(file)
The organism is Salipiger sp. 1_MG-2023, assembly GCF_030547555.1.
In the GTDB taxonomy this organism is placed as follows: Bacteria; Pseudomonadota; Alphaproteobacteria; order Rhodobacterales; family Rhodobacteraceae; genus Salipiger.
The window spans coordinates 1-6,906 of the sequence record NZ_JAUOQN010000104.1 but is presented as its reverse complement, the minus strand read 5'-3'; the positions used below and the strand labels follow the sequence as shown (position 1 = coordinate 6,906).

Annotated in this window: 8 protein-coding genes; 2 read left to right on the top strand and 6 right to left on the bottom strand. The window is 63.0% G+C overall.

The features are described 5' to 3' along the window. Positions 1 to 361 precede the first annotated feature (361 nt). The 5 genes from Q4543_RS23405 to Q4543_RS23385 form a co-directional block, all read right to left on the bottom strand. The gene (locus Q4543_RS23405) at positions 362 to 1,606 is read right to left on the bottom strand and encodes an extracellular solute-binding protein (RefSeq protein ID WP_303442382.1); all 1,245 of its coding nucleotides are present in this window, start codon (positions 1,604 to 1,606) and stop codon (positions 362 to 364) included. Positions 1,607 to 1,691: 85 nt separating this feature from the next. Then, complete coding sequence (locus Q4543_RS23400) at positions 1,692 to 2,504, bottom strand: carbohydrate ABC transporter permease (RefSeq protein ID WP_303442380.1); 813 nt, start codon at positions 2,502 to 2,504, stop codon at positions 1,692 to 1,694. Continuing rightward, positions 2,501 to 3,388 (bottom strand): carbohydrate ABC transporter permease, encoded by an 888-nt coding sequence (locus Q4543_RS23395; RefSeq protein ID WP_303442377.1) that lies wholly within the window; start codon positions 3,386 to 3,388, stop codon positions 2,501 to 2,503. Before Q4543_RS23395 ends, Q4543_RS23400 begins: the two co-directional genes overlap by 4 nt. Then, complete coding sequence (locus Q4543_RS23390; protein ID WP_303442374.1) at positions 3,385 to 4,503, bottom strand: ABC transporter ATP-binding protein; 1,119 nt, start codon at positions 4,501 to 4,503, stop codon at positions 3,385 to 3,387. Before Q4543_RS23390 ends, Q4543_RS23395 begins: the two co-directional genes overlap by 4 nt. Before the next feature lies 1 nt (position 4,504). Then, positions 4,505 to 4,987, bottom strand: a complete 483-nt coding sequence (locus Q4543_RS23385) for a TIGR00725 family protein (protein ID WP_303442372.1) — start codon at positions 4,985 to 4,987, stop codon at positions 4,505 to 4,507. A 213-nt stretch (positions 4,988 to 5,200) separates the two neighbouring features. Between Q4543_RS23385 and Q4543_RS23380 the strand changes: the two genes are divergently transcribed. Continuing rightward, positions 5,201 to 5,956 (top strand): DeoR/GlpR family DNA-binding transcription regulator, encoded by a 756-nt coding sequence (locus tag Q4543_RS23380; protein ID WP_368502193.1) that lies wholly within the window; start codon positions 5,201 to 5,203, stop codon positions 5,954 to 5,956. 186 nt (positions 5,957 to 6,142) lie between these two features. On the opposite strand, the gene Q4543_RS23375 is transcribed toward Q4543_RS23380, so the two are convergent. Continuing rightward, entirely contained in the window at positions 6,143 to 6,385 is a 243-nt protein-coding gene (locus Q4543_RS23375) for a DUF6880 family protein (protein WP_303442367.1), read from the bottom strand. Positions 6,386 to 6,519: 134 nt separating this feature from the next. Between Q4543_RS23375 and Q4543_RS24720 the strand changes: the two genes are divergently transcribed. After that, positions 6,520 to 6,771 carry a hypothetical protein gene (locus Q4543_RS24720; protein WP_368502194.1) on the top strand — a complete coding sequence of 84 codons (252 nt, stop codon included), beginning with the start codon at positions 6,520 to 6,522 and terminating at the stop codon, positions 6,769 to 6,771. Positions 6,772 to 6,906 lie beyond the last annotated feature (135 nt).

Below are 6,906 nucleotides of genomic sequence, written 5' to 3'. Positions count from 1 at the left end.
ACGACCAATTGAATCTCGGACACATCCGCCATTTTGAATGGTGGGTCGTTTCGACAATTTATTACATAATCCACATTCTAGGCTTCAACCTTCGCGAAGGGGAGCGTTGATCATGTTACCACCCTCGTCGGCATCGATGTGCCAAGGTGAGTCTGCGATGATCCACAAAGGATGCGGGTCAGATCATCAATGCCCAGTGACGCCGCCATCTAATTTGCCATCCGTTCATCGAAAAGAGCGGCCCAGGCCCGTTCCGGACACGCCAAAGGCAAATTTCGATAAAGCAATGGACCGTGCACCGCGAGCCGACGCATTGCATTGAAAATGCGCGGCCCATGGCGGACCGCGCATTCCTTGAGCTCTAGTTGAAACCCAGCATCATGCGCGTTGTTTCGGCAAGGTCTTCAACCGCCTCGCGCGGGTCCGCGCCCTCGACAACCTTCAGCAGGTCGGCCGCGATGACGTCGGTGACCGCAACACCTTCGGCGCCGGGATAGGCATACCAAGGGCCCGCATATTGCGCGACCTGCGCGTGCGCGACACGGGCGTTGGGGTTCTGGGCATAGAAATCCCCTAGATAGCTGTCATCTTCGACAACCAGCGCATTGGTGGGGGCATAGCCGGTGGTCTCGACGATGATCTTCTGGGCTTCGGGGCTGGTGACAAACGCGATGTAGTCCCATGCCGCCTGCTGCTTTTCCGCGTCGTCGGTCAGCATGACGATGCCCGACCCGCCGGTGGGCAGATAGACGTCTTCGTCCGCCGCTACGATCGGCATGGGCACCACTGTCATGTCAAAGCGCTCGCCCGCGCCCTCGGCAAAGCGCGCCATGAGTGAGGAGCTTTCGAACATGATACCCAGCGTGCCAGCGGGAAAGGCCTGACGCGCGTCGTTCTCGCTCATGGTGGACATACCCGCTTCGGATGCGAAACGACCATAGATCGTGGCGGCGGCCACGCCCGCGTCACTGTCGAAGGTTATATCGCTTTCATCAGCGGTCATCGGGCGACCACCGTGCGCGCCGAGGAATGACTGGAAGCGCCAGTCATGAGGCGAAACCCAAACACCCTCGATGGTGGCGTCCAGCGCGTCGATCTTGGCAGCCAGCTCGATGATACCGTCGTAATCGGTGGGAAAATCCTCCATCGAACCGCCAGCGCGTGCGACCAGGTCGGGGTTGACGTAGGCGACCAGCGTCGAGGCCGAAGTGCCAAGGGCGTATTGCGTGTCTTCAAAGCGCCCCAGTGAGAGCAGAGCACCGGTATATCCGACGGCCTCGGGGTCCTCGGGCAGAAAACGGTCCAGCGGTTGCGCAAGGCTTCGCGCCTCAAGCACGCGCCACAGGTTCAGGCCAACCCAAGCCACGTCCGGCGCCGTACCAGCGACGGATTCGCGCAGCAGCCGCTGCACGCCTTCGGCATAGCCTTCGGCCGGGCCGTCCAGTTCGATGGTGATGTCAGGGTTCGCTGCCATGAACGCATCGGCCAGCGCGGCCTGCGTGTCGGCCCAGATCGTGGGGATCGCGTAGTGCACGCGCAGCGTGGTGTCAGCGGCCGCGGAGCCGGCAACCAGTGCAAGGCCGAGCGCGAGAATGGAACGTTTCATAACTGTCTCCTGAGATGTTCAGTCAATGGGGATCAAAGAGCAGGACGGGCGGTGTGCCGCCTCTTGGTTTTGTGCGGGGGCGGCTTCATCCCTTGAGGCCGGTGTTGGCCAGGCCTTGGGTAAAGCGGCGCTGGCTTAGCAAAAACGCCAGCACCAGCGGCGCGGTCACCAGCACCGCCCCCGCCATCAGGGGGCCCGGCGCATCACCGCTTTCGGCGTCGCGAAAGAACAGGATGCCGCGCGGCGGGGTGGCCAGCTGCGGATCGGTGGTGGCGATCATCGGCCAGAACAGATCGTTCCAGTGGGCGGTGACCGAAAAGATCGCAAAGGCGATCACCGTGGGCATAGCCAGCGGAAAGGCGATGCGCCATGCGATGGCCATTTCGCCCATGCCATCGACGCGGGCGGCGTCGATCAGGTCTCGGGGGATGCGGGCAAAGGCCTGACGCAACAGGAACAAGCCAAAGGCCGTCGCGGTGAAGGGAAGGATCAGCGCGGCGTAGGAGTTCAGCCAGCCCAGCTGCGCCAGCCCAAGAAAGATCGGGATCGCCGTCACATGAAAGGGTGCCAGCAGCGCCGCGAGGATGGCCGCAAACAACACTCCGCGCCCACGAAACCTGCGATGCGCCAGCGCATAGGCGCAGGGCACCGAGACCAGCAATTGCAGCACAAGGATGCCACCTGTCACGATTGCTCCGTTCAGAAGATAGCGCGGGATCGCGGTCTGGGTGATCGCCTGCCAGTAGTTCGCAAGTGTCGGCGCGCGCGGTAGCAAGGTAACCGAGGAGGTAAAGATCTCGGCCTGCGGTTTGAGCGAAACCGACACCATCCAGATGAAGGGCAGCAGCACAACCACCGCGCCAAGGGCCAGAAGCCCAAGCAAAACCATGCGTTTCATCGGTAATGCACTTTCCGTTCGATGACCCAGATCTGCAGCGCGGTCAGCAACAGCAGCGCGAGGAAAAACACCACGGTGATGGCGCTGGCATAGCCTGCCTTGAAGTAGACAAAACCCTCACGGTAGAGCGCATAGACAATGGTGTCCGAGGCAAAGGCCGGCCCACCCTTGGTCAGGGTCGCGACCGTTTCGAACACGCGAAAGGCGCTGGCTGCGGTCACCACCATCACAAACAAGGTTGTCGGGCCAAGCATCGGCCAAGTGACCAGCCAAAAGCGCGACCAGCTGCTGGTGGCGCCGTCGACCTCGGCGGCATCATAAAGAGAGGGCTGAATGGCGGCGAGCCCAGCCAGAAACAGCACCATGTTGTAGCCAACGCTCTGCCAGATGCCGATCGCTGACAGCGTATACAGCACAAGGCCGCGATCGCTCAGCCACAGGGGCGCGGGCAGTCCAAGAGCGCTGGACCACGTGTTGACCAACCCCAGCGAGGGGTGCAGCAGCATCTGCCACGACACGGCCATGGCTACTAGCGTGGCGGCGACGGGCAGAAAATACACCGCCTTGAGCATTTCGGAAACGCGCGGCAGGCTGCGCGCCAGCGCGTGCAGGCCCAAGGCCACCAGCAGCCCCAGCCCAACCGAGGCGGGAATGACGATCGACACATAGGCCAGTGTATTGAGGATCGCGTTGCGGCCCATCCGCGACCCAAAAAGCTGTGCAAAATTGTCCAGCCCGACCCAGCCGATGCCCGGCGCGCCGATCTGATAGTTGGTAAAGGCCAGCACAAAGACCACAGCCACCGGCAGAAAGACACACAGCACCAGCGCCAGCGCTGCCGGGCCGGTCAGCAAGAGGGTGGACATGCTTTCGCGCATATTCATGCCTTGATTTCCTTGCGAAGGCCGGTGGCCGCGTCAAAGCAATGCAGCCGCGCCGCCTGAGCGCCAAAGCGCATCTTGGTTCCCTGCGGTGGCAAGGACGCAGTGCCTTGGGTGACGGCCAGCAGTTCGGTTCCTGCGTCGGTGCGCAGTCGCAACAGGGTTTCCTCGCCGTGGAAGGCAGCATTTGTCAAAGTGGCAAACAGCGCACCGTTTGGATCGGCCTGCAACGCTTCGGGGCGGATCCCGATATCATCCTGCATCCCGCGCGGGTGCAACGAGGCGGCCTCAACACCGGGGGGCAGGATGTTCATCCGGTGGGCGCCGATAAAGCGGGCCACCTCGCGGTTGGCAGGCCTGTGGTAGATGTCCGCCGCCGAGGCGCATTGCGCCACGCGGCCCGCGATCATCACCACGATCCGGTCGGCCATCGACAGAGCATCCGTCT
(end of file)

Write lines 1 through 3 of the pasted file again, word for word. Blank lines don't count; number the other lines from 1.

The organism is Salipiger sp. 1_MG-2023, assembly GCF_030547555.1.
In the GTDB taxonomy this organism is placed as follows: Bacteria; Pseudomonadota; Alphaproteobacteria; order Rhodobacterales; family Rhodobacteraceae; genus Salipiger.
The window spans coordinates 1-6,906 of the sequence record NZ_JAUOQN010000104.1 but is presented as its reverse complement, the minus strand read 5'-3'; the positions used below and the strand labels follow the sequence as shown (position 1 = coordinate 6,906).